Our RINA approach is based on a comprehensive theory of networking; it does not represent another ``fix" or patch or solution to a piece of the problem. We take a clean-slate approach and begin with a comprehensive general theory of IPC, where the number of IPC layers may vary at different parts of the internet depending on the range of the resource allocation problem that must be addressed---the greater the range, the more IPC layers. We thus start off with an overall architecture that we believe, is minimal but complete. Furthermore, we believe good engineering requires good science -- the commonality of the DIF's mechanisms in a repeating model enables efficient implementation.
The RINA architecture includes the various modules and mechanisms needed for supporting distributed IPC communication, as well as several policies that can currently be seen to be useful in support of multihoming, mobility, and manageability. Policies are used to instantiate a Distributed IPC Facility. RINA's IPC framework builds on (1) an extension to Saltzer's naming and addressing of IPC processes in the context of a repeating model, (2) the separation of mechanism and policy, and (3) organizing data transfer, control and management to isolate short, medium and long timescales. Repeating the IPC model naturally encompasses all tasks necessary to support well-organized, well-scoped services at all levels, from content-based applications to low-tier ISP networks, and provides a complete architecture.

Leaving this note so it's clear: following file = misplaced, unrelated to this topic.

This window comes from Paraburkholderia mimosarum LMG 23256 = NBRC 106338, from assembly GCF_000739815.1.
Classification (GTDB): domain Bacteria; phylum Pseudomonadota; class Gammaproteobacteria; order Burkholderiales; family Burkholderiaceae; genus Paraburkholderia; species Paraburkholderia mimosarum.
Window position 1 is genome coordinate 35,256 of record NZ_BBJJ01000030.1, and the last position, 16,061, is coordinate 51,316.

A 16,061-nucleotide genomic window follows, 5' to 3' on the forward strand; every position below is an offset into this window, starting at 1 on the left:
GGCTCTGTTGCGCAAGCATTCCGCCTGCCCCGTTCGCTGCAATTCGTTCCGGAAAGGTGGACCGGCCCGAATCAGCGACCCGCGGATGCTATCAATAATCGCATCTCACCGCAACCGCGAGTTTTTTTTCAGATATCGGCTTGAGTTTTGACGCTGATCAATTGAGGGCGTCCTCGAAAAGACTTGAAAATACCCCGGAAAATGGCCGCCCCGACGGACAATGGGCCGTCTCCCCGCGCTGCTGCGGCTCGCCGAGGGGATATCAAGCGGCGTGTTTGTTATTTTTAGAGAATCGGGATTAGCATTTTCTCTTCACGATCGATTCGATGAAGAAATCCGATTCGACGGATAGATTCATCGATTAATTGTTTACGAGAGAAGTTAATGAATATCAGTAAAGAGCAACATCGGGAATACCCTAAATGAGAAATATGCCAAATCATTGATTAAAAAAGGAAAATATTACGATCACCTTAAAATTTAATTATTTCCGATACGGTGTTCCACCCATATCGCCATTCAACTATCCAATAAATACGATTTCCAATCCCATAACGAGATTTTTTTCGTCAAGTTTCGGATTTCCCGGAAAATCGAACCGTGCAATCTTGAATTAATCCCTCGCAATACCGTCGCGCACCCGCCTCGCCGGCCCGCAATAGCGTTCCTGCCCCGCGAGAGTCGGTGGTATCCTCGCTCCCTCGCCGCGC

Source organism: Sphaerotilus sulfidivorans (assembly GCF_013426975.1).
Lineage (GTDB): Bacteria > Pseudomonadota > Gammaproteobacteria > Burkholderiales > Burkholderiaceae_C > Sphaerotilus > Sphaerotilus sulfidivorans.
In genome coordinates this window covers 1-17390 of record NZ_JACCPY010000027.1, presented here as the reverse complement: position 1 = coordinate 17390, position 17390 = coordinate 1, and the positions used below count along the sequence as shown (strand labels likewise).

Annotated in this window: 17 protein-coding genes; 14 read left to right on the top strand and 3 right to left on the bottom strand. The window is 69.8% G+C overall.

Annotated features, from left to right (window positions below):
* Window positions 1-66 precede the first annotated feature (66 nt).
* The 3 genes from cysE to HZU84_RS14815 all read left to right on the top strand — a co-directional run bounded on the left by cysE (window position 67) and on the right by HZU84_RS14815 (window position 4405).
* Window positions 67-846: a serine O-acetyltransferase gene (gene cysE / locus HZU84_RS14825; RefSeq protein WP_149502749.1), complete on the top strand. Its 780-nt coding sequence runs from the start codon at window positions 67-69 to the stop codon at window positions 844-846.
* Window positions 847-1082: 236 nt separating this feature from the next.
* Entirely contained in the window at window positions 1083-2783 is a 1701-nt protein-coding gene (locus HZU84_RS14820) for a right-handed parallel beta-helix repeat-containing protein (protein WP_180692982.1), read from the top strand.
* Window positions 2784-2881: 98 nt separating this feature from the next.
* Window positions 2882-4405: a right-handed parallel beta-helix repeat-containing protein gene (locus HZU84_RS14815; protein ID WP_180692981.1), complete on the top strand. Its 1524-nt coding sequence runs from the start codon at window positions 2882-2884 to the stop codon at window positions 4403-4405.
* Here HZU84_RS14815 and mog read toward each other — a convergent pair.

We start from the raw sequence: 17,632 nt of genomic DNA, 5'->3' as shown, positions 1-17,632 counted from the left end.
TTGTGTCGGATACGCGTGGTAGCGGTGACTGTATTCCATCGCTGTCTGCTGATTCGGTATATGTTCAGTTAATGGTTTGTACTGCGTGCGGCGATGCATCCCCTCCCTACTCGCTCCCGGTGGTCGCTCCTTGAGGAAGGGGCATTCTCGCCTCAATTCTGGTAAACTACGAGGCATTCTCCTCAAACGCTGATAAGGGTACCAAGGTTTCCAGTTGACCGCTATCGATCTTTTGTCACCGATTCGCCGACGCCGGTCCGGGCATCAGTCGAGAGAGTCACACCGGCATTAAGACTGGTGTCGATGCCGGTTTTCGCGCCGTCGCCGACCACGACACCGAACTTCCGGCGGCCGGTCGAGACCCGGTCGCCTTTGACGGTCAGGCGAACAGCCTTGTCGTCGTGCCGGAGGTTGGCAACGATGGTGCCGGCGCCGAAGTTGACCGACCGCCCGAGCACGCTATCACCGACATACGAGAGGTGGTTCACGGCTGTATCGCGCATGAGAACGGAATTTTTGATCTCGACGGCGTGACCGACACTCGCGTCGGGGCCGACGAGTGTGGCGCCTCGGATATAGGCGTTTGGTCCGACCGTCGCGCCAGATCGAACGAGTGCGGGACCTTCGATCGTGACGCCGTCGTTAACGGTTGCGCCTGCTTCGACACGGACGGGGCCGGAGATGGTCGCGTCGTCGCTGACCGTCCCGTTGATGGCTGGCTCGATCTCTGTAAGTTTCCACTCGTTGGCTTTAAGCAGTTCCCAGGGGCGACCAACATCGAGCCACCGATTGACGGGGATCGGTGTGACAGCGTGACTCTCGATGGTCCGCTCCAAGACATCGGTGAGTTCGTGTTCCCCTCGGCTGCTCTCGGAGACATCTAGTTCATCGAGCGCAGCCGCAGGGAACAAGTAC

More Information can be found by reading our published paper:
John Day, Ibrahim Matta, and Karim Mattar. "Networking is IPC": A Guiding Principle to a Better Internet. In Proceedings of ReArch'08 - Re-Architecting the Internet, Madrid, SPAIN, December 2008. Co-located with ACM CoNEXT 2008. [PDF]
Please also check out our other RINA presentations and papers in the Documents section.